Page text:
The effect on a costs award (indemnity or standard basis) where the claim is discontinued part way through Trial

Nicola Smith, Costs Consultant


Nicola Smith, Costs Consultant at PIC reports on the case of Hosking & Anor V Apax Partners LLP & Ors (2018)



The case relates to the denouement of litigation on a grand scale which was suddenly concluded by discontinuance after four days of what had been envisaged to be six weeks of evidence and submission. The issue was whether the Claimants should be liable for costs, not on the standard basis provided for in the event of discontinuance by CPR 38.6(1), but on the indemnity basis.


The case concerned the collapse of Hellas Telecommunications (Luxembourg) II SCA (called Hellas II in the ruling), which owned the third largest mobile telephone operator in Greece and had a stake in the fourth. Hellas II, which moved to England to take advantage of the Insolvency Act 1986 regime, went into administration in November 2009 with debts in excess of €1.2bn. The administration process failed, and the company has been in compulsory liquidation since 2011.

The joint liquidators claimed that the Defendants – corporate entities and individuals connected with two global private equity houses – were responsible for a transaction allegedly at an undervalue which they contended placed intolerable financial strain on Hellas II and caused its commercial demise. They sought damages of €1bn. Despite the UK jurisdiction being the “natural home” for such proceedings, the liquidators initially brought proceedings in Luxembourg and New York, unsuccessfully, before issuing in the English High Court shortly before expiry of limitation.

The Claimant discontinued the case four days into the six-week Trial. The judge awarded indemnity costs in this case, which was one in which litigation was aggressively pursued in multiple jurisdictions, with a view to obtaining a settlement. Relevant factors included

“the pursuit to the doors of the Court, and four days beyond, of serious allegations of commercial impropriety, which were suddenly abandoned only when settlement talks failed, and then without explanation and without visible change in the forensic landscape”.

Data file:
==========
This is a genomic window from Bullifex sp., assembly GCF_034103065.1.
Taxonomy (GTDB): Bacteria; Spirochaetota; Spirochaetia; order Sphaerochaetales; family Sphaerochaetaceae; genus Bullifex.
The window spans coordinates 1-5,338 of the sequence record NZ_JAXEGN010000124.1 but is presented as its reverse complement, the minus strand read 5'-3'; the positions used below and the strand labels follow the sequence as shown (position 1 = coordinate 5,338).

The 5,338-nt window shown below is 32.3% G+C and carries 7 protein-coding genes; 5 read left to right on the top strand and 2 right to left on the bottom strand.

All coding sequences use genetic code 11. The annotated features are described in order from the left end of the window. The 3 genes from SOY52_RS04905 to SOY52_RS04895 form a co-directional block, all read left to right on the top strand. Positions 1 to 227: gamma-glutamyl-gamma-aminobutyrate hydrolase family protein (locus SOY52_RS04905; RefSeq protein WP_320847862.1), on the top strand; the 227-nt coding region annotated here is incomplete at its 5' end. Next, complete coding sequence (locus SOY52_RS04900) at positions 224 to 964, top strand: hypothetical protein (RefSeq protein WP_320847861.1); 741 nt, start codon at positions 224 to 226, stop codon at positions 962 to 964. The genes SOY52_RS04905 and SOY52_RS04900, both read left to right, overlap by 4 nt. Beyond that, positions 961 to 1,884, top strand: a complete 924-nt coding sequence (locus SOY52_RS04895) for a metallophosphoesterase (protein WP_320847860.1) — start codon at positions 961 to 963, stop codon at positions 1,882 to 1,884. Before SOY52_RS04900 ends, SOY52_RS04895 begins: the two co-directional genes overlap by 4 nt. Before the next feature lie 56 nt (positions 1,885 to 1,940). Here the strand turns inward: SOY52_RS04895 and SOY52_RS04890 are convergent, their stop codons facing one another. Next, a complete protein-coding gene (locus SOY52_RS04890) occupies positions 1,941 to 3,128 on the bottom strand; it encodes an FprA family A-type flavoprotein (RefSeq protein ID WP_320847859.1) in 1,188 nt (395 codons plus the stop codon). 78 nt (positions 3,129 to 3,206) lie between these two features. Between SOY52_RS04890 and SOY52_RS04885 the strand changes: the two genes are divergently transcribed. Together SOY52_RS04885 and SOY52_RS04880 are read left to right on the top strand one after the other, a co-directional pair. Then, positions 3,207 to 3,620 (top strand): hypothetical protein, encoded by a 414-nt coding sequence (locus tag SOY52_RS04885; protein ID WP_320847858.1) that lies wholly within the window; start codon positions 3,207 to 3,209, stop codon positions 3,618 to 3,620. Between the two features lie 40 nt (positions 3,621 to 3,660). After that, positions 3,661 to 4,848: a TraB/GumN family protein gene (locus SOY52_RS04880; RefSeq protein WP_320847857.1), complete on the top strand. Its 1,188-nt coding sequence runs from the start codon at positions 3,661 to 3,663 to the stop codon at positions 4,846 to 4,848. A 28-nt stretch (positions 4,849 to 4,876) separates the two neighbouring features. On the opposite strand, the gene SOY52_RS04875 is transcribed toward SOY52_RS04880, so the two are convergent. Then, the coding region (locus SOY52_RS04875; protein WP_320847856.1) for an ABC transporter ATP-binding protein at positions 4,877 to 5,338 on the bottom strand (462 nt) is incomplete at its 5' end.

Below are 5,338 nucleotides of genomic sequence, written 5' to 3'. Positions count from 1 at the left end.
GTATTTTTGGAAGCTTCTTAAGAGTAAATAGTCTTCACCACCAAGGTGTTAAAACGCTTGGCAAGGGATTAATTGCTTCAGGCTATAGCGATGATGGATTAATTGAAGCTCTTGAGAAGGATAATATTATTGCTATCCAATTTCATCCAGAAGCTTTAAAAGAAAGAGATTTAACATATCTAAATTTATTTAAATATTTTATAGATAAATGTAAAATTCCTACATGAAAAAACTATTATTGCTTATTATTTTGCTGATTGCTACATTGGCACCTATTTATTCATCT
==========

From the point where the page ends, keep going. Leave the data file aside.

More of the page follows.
The below further factors were considered to have taken the case “well out of the norm” justifying an award of costs on the indemnity basis: –

  • The changing nature of and inconsistencies in the case, both internally and with the expert evidence put forward.
  • The publicity attending the case, stoked up by the prior proceedings in the USA and the highly-coloured way in which the case was presented both there and, in this jurisdiction.
  • The overall unfairness of preserving for the Claimants the twin benefits of the ordinary basis of assessment whilst exposing the Defendants, (having had to respond to an expensively presented case), to the twin detriments of facing a shortfall in costs recovery and being denied the chance of vindication without explanation

This means, in essence, that standard basis costs order is the norm and that only if the case is “out of the norm” may the indemnity basis be justified. The discretion is a wide one to be determined and the established test remains that set out in the case of Exelsior Commercial & Industrial Holdings Ltd v Salisbury Hammer Aspden & Johnson [2002] EWCA Civ 879. There must be something, whether it be the conduct of the Claimant or the circumstances of the case, which takes the case outside of the norm. This may include making serious allegations which are calculated to tarnish the reputation of the Defendant, making a grossly exaggerated claim or the courting of publicity designed to drive a party to settlement.


This decision reminds Claimants that where a claim is discontinued, unless the parties have agreed otherwise, or the Court orders otherwise, the normal position will be that the Claimant will be liable for the costs incurred by the Defendant up to the date on which the notice of discontinuance was served. The Defendant’s costs will usually be assessed on the standard basis, if not agreed. However, indemnity costs can sometimes be ordered. In prior caselaw, it has generally been ordered either where it was clear beyond doubt that the Claimant had no case or where a Defendant had been deprived of any opportunity to vindicate their reputation.

If you are ever unsure on the effects of costs awards or whether there is merit in pursuing an indemnity costs award, please seek specialist advice.

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Nicola Smith / Costs Consultant / Partners in Costs